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A major stockbroking firm has raised concerns about the suitability of property investment for many self-managed super fund portfolios, describing it as a "hit and miss" investment.
CommSec has discouraged SMSFs with less than $4 million from investing in physical residential properties – likening choosing a good property investment to picking the winner in a horse race.
Eric Blewitt, CommSec's general manager of adviser services, said that by investing in physical residential property, the average SMSF worth around $1 million is defying the rules or theories of proper portfolio diversification and exposing the fund to unnecessary risk.
Mr Blewitt said limiting the exposure of an SMSF to a property to between 10 per cent and 15 per cent would ensure the fund has sensible diversification.
“If you’re looking at an average SMSF, which has just over $1 million, and you’re looking at a 10 or 20 per cent allocation, you’re only looking at $100,000 to $200,000 worth of property,” he said.
“It’s not until you get to that $4 million to $5 million balance that you can go buy something at $500,000, or maybe up to a $1 million, and still have an allocation at a reasonable proportion.”
The performance of residential property markets in different capital cities has also been very diverse, Mr Blewitt warned.
“Looking over the past year, Sydney was around 14.5 per cent, whereas Brisbane was 2.5 per cent and was pretty much flat; so for an SMSF purchasing a property as a single asset, it is pretty much pot luck depending on where you purchased it,” he said.
“Property as far as SMSFs are concerned, specifically residential, is pretty hit and miss depending on where you happen to have purchased, and therein lies the problem with [investing] in an illiquid asset; so unless it’s only a small portion of a balanced portfolio, it’s pretty challenging."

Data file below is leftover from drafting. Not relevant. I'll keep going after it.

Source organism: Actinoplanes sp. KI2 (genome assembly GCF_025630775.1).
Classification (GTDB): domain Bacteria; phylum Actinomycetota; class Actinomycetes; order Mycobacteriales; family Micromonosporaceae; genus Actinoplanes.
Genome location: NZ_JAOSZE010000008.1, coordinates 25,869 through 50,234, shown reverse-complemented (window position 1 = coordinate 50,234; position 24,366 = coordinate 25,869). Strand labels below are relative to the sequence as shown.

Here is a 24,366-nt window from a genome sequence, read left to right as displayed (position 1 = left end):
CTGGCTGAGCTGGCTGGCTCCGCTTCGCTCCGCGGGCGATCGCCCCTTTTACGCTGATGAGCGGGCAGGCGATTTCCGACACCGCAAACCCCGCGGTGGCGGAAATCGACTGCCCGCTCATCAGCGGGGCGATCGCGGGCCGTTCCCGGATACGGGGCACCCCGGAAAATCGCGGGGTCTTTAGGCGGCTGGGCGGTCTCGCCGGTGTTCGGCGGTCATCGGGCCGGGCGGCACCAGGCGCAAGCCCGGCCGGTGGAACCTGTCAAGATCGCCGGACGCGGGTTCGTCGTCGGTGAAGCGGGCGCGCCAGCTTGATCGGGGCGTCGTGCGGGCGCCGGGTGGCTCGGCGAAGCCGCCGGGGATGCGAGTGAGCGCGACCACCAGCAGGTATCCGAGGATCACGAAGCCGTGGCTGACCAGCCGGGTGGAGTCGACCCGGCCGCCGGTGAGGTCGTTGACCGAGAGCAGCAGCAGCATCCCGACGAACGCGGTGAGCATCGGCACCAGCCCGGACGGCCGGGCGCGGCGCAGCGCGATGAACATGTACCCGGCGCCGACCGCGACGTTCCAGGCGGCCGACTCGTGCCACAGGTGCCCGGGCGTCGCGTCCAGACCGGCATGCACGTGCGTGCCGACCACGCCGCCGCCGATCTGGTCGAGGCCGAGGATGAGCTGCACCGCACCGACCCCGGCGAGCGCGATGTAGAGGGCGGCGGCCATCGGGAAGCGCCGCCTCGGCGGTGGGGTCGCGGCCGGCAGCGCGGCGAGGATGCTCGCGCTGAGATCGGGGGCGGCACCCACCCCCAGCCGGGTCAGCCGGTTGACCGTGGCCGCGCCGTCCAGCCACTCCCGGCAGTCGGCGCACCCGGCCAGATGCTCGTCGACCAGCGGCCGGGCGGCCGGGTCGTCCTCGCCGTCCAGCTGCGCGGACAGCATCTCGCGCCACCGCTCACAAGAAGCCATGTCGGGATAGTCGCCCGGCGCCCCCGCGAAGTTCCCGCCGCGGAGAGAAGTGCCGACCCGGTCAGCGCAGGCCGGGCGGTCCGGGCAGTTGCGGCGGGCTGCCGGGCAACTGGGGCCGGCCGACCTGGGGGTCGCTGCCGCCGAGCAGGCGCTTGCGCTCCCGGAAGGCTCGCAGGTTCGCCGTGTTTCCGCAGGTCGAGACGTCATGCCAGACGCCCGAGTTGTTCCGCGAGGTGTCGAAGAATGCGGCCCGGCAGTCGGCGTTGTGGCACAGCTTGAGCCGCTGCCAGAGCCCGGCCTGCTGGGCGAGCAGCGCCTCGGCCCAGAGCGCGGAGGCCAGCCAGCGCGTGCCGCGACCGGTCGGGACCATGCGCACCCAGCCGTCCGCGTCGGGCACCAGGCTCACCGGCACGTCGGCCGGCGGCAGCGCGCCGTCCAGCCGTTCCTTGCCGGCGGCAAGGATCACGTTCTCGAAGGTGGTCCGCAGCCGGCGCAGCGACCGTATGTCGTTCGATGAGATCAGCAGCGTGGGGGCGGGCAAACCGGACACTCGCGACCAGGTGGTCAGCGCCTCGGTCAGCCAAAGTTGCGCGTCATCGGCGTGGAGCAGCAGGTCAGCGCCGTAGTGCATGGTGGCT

The yields from residential property are only expected to reach around 3.5 per cent while capital growth is only expected to be around 5 per cent, he added.
“Your risk premium over and above cash isn't too much – OK, you might have some capital growth but, looking at the last year, looking at the diametrically opposed growths and reductions in the country – it’s pretty hard to pick,” he said.
“It’s a challenge because you've not only got to pick the right area, you've got to pick the right apartment or the right house. We’re coming into spring carnival season – you might as well see what horse you’re going to back.”
An investment is an asset or item purchased with the expectation that it will generate income or appreciate in value in the future.
Property refers to either a tangible or intangible item that an individual or business has legal rights or ownership of, such as houses, cars, stocks or bond certificates.